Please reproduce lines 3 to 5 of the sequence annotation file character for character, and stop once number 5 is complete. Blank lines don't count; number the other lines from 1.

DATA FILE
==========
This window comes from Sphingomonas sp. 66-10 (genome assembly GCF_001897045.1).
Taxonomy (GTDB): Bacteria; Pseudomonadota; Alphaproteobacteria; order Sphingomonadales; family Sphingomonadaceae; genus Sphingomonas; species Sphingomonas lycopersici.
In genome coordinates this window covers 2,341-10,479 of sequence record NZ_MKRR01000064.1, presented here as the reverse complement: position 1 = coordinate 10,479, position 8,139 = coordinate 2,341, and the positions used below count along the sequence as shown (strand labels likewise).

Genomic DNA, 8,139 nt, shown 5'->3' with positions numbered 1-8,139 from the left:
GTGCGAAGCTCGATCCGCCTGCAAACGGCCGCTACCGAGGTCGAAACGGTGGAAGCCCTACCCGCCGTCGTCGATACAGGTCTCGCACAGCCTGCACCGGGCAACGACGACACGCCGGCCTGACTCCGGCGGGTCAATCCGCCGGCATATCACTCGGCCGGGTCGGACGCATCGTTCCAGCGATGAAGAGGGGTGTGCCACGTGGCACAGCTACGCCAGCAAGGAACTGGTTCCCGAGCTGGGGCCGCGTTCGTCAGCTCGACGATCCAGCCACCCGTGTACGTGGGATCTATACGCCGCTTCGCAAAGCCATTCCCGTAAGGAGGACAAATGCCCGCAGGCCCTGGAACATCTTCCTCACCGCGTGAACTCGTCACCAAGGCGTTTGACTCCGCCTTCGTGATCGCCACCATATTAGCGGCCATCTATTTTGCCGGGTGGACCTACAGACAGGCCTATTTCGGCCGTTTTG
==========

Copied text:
In genome coordinates this window covers 2,341-10,479 of sequence record NZ_MKRR01000064.1, presented here as the reverse complement: position 1 = coordinate 10,479, position 8,139 = coordinate 2,341, and the positions used below count along the sequence as shown (strand labels likewise).

Genomic DNA, 8,139 nt, shown 5'->3' with positions numbered 1-8,139 from the left:
GTGCGAAGCTCGATCCGCCTGCAAACGGCCGCTACCGAGGTCGAAACGGTGGAAGCCCTACCCGCCGTCGTCGATACAGGTCTCGCACAGCCTGCACCGGGCAACGACGACACGCCGGCCTGACTCCGGCGGGTCAATCCGCCGGCATATCACTCGGCCGGGTCGGACGCATCGTTCCAGCGATGAAGAGGGGTGTGCCACGTGGCACAGCTACGCCAGCAAGGAACTGGTTCCCGAGCTGGGGCCGCGTTCGTCAGCTCGACGATCCAGCCACCCGTGTACGTGGGATCTATACGCCGCTTCGCAAAGCCATTCCCGTAAGGAGGACAAATGCCCGCAGGCCCTGGAACATCTTCCTCACCGCGTGAACTCGTCACCAAGGCGTTTGACTCCGCCTTCGTGATCGCCACCATATTAGCGGCCATCTATTTTGCCGGGTGGACCTACAGACAGGCCTATTTCGGCCGTTTTG